Racism in Professional Sports Based on the Case of NBA

In a world where racism still exists, sports transcends this racial barrier and presents itself as a platform where individuals are judged based on their athletic abilities rather than the color of their skins. Sports unites all; from the players to their supporters who fill stadia to support their favorite teams whenever they’re playing. Regardless of who you are, the social institution that is sports is virtually unavoidable. So while this sounds all right, a closer look at the statistics tell a different story, in contrast to the popular depiction of sports as a colorblind ‘oasis of tolerance.

’ The NBA is 75 percent black whereas the NFL is 65 percent black, which paints a picture of blacks’ overrepresentation in professional sports. While at a glance this may seem like a non-issue, is it really just another random occurrence? Why is it a big issue? Is it not a good thing?

What the above statistic implies is that blacks are limited to only achieving success physically more than mentally; more so because the tech industry is only made up of 7 percent blacks.

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The cause of this is the pre-set social processes and systems which depict sports as colorblind and a symbol of equality despite of the ubiquitous racialized histories, tensions, and stereotypes about sports and the relationship between the blacks and whites.

Let’s take a brief detour back into the history of the black man. Back in the day when slavery was a norm, black people were ideologically fixed as animalistic, dangerous, and hypersexual.

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These stereotypes were reproduced and at the same time contested by black male participation in sports. Blacks were often forced to take part in sports for the entertainment of the white man – especially in fighting pits – and their athletic triumphs ironically affirmed the assumptions that they were naturally physical and violent. The black man was branded as having an animal-like killer instinct. However, although rendered impotent in virtually all other social spheres, blacks were also able to assert their strength, dignity, and humanity by displaying their athletic talents.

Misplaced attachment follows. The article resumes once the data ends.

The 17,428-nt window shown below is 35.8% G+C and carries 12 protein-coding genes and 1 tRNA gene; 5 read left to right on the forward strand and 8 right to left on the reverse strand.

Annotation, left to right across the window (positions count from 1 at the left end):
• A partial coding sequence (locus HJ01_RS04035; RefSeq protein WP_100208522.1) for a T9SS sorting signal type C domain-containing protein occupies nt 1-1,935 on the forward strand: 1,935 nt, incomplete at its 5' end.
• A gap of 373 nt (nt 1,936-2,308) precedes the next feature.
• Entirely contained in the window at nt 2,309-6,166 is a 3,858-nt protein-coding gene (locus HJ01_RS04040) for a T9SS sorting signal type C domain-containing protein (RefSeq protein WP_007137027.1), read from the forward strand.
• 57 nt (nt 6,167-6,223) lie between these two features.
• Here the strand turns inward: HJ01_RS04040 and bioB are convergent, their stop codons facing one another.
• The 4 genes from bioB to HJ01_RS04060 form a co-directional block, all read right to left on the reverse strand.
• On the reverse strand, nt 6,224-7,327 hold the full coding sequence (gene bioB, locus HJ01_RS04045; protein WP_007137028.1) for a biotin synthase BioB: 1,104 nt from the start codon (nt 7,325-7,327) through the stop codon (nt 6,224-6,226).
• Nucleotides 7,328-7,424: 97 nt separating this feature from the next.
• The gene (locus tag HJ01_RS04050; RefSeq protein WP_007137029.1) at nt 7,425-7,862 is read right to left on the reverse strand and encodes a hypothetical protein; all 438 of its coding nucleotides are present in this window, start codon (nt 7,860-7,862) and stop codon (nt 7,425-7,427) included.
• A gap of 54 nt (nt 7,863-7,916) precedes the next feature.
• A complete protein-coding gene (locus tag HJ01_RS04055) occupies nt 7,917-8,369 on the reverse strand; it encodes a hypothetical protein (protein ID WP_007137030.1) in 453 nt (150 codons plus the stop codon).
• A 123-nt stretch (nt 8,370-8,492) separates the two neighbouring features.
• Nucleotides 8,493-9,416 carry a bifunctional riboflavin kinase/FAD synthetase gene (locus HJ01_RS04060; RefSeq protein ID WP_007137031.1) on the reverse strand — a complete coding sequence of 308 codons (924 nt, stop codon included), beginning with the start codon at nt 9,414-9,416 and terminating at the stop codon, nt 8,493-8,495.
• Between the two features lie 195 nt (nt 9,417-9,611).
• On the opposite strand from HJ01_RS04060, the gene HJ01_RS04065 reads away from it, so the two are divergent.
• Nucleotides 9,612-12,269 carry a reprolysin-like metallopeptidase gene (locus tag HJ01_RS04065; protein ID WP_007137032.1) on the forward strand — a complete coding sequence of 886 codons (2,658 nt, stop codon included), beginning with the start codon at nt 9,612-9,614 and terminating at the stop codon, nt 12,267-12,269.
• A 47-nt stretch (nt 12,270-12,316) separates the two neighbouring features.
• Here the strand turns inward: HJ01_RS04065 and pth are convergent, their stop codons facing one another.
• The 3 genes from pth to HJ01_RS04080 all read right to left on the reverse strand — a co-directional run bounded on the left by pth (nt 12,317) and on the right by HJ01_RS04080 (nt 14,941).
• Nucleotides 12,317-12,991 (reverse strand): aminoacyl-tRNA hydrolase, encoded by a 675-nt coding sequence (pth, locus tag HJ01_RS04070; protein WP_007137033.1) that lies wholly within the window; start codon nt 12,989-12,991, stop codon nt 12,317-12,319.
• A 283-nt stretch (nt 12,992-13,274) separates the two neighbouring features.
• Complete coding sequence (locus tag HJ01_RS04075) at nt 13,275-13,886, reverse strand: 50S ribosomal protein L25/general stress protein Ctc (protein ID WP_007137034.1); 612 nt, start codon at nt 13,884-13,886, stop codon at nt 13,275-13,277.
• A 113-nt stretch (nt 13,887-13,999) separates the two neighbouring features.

Despite of the potential of sports to serve as a form of liberation during slavery and many years of forced segregation, blacks were at the mercy of the whites who controlled the sports industry. Indicative of this reality is the fact that, it wasn’t until 1950 that the first black man played in professional basketball. These were the first steps towards racial integration in sports. In 1966, Bill Russel became the black coach after being hired by Boston Celtics; Ken Hudson became the first black referee in the NBA in 1968 while the first black general manager of an NBA team can in 1972 i.e. Waybe Embry. Recently, Robert Johnson became the first African-American majority team owner when he purchased the Charlotte Bobcats during the 2000-2001 season.